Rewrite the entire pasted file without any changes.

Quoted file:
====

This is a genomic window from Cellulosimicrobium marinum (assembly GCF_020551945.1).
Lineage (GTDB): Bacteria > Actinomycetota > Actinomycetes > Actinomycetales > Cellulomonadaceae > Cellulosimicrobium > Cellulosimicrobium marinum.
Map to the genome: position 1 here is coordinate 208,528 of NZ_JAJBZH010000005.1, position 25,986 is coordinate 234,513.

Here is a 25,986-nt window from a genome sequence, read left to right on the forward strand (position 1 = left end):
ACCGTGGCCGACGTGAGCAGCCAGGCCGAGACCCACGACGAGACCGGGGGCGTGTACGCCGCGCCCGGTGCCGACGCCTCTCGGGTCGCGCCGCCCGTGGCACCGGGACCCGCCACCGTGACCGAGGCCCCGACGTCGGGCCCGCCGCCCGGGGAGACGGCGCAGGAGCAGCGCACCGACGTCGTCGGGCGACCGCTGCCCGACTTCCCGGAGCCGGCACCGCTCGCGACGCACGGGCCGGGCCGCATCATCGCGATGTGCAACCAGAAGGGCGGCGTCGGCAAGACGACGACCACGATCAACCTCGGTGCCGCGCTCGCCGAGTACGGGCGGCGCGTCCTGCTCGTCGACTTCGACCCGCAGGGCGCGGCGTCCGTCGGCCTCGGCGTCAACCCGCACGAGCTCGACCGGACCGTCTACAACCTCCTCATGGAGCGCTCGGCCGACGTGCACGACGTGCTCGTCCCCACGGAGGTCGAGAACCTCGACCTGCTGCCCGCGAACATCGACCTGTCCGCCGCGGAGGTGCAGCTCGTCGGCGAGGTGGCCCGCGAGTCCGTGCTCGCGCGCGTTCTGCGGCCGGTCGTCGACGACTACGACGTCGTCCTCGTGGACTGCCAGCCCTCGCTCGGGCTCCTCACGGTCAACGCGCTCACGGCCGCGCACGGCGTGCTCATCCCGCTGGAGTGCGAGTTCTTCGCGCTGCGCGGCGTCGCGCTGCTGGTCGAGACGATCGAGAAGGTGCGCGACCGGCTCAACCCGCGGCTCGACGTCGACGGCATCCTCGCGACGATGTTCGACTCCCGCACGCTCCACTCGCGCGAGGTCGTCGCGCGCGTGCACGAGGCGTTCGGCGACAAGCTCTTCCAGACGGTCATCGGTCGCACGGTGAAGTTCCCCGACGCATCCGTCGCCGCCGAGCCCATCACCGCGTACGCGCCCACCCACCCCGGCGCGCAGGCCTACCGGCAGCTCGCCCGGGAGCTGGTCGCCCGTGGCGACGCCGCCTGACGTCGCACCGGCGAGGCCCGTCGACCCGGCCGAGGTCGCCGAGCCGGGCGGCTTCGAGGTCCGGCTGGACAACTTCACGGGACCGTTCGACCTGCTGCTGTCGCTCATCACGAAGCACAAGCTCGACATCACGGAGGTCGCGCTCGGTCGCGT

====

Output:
This is a genomic window from Cellulosimicrobium marinum (assembly GCF_020551945.1).
Lineage (GTDB): Bacteria > Actinomycetota > Actinomycetes > Actinomycetales > Cellulomonadaceae > Cellulosimicrobium > Cellulosimicrobium marinum.
Map to the genome: position 1 here is coordinate 208,528 of NZ_JAJBZH010000005.1, position 25,986 is coordinate 234,513.

Here is a 25,986-nt window from a genome sequence, read left to right on the forward strand (position 1 = left end):
ACCGTGGCCGACGTGAGCAGCCAGGCCGAGACCCACGACGAGACCGGGGGCGTGTACGCCGCGCCCGGTGCCGACGCCTCTCGGGTCGCGCCGCCCGTGGCACCGGGACCCGCCACCGTGACCGAGGCCCCGACGTCGGGCCCGCCGCCCGGGGAGACGGCGCAGGAGCAGCGCACCGACGTCGTCGGGCGACCGCTGCCCGACTTCCCGGAGCCGGCACCGCTCGCGACGCACGGGCCGGGCCGCATCATCGCGATGTGCAACCAGAAGGGCGGCGTCGGCAAGACGACGACCACGATCAACCTCGGTGCCGCGCTCGCCGAGTACGGGCGGCGCGTCCTGCTCGTCGACTTCGACCCGCAGGGCGCGGCGTCCGTCGGCCTCGGCGTCAACCCGCACGAGCTCGACCGGACCGTCTACAACCTCCTCATGGAGCGCTCGGCCGACGTGCACGACGTGCTCGTCCCCACGGAGGTCGAGAACCTCGACCTGCTGCCCGCGAACATCGACCTGTCCGCCGCGGAGGTGCAGCTCGTCGGCGAGGTGGCCCGCGAGTCCGTGCTCGCGCGCGTTCTGCGGCCGGTCGTCGACGACTACGACGTCGTCCTCGTGGACTGCCAGCCCTCGCTCGGGCTCCTCACGGTCAACGCGCTCACGGCCGCGCACGGCGTGCTCATCCCGCTGGAGTGCGAGTTCTTCGCGCTGCGCGGCGTCGCGCTGCTGGTCGAGACGATCGAGAAGGTGCGCGACCGGCTCAACCCGCGGCTCGACGTCGACGGCATCCTCGCGACGATGTTCGACTCCCGCACGCTCCACTCGCGCGAGGTCGTCGCGCGCGTGCACGAGGCGTTCGGCGACAAGCTCTTCCAGACGGTCATCGGTCGCACGGTGAAGTTCCCCGACGCATCCGTCGCCGCCGAGCCCATCACCGCGTACGCGCCCACCCACCCCGGCGCGCAGGCCTACCGGCAGCTCGCCCGGGAGCTGGTCGCCCGTGGCGACGCCGCCTGACGTCGCACCGGCGAGGCCCGTCGACCCGGCCGAGGTCGCCGAGCCGGGCGGCTTCGAGGTCCGGCTGGACAACTTCACGGGACCGTTCGACCTGCTGCTGTCGCTCATCACGAAGCACAAGCTCGACATCACGGAGGTCGCGCTCGGTCGCGT